Twitter Alternatives for SMEs

Twitter Alternatives for SMEs

It’s impossible not to have heard the controversy that has surrounded Twitter in the past few weeks, with its new owner, Elon Musk, the CEO of SpaceX and Tesla, having acquired the social media platform for a staggering $44 billion. This has caused job losses and controversial choices that have led some advertisers to pull their campaigns from the social media platform.

How does this affect Twitter users?

There is a general feeling of unease; Musk is well-known for making controversial statements on Twitter, and many are concerned that his ethos of free speech will override the need for fact and truth. A free speech culture thrives on, ironically, the limitation of some speech — without limitations, Twitter users will suffer.[1]  Prior to Musk’s takeover, the platform took action on 4.3 million accounts, citing ‘hateful conduct’ in many cases. Additionally,[2] Musk has sacked staff whose job it is to moderate content. [3] Even the EU has stepped in, threatening to ban the platform from EU countries, unless Musk thwarts hate speech and disinformation.[4] However, this could all be heightened concern at this age, and whether your business should remain on the platform is entirely guesswork at this stage.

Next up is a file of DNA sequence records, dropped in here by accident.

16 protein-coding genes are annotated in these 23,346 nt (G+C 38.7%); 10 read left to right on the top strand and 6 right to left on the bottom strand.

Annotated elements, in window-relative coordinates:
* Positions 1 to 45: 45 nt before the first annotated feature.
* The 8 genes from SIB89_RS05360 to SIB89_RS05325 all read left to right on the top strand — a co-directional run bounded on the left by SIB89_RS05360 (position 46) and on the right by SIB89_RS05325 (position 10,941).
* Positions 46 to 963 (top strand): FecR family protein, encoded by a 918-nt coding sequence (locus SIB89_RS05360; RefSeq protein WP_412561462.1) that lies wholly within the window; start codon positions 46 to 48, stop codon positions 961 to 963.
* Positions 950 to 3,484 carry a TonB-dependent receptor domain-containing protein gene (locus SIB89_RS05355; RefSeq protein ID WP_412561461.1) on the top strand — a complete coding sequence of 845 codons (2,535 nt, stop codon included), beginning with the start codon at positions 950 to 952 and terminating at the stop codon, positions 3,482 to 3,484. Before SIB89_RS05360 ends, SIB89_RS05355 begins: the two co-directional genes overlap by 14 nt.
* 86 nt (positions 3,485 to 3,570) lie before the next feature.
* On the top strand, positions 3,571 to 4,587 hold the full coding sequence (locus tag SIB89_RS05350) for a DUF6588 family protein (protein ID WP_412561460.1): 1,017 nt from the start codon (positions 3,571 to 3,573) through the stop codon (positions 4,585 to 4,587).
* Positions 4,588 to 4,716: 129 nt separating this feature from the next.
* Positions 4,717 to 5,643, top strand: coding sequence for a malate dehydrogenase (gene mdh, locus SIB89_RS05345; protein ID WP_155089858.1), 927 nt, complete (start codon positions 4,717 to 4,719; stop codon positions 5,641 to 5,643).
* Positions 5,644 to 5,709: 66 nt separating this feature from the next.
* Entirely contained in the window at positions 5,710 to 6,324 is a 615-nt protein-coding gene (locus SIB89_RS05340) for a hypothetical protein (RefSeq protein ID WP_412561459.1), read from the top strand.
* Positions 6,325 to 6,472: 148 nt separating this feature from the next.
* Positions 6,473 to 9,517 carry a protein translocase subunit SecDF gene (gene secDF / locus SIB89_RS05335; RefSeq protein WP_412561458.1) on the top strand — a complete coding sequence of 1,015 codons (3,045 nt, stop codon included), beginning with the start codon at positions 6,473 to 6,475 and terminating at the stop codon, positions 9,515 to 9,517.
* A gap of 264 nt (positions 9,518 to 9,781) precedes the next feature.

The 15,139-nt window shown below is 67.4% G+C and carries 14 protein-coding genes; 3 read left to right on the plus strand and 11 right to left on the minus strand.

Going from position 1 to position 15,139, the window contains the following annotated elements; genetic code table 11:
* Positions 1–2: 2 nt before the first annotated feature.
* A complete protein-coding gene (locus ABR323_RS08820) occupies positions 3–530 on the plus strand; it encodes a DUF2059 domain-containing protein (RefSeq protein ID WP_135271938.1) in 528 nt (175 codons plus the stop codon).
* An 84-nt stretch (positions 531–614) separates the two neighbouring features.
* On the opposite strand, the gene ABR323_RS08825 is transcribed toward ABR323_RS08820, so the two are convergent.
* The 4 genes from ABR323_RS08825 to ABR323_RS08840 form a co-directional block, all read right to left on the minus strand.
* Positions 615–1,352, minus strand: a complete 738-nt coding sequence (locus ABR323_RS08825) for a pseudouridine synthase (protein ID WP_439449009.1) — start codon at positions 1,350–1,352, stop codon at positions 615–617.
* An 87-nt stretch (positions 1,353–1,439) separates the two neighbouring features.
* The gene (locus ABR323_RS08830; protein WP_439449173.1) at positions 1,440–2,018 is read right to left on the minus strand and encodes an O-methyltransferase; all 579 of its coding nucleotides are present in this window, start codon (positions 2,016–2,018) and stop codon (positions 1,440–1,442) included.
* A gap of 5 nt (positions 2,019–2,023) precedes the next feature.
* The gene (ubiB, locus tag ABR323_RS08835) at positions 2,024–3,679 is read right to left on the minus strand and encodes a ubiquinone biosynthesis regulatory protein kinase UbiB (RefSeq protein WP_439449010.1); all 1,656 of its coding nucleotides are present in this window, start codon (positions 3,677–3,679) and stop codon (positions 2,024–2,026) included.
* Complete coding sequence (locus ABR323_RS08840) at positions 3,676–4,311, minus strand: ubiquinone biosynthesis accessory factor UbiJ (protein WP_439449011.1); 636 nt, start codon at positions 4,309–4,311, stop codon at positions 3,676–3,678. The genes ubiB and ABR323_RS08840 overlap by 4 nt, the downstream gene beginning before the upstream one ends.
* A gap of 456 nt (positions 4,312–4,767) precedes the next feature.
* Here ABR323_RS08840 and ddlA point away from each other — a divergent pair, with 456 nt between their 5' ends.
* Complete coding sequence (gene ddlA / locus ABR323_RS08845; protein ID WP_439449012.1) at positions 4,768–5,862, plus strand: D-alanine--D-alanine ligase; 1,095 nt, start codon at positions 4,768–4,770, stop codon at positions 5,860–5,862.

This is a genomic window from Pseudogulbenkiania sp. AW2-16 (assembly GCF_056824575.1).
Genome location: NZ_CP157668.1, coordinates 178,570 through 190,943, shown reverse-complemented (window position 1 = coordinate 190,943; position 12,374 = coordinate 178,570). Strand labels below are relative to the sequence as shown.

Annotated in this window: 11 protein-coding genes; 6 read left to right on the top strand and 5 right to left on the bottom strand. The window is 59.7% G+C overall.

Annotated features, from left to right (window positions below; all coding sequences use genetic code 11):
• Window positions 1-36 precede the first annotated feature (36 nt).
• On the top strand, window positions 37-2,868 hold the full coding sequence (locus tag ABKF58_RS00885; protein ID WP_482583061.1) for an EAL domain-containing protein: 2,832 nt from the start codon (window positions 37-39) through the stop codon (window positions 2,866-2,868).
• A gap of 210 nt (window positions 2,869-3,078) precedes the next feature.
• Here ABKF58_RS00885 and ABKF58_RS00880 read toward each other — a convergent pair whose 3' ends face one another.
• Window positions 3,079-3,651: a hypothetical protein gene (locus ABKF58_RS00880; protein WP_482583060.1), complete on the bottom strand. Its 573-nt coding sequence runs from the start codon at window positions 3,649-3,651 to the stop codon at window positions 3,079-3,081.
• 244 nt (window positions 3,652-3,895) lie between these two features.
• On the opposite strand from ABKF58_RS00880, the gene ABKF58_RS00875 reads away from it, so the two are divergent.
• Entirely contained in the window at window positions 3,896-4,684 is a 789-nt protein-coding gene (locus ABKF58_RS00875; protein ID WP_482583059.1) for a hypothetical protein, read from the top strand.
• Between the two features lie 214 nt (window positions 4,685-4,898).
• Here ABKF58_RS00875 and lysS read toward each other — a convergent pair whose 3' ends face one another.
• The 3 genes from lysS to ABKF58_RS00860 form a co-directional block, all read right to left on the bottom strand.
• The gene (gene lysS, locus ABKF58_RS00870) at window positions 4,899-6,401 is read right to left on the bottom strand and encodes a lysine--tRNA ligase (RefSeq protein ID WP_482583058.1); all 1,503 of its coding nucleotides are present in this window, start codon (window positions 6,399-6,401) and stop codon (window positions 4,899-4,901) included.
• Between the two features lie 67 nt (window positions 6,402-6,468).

How does Musk’s Twitter affect SMEs?

New features could actually improve the platform for SMEs, with enhanced advertising opportunities a key focus for Musk’s Twitter. However, possible restrictions from the EU could then limit the reach of any campaigns. Any changes will hopefully be implemented slowly, giving SMEs the opportunity to ‘suck it and see’.

What are my options?

Many small and medium-sized enterprises (SMEs) may decide to look for alternative platforms to promote their businesses. One option is to use other social media platforms, such as Facebook, Instagram, and LinkedIn, which have a larger and more diverse user base compared to Twitter. These platforms also offer features and tools for businesses to manage and promote their brand, such as sponsored posts and advertising. Another alternative for SMEs is to focus on more specialised platforms that are geared towards specific industries or interests. For example, a small business that sells handmade crafts could use Etsy or Pinterest to reach customers who are interested in that type of product. These platforms can provide a more targeted and focused audience for businesses to engage with.

If you have a small business and need some help with your social media, why not get in touch with Bee Visible.





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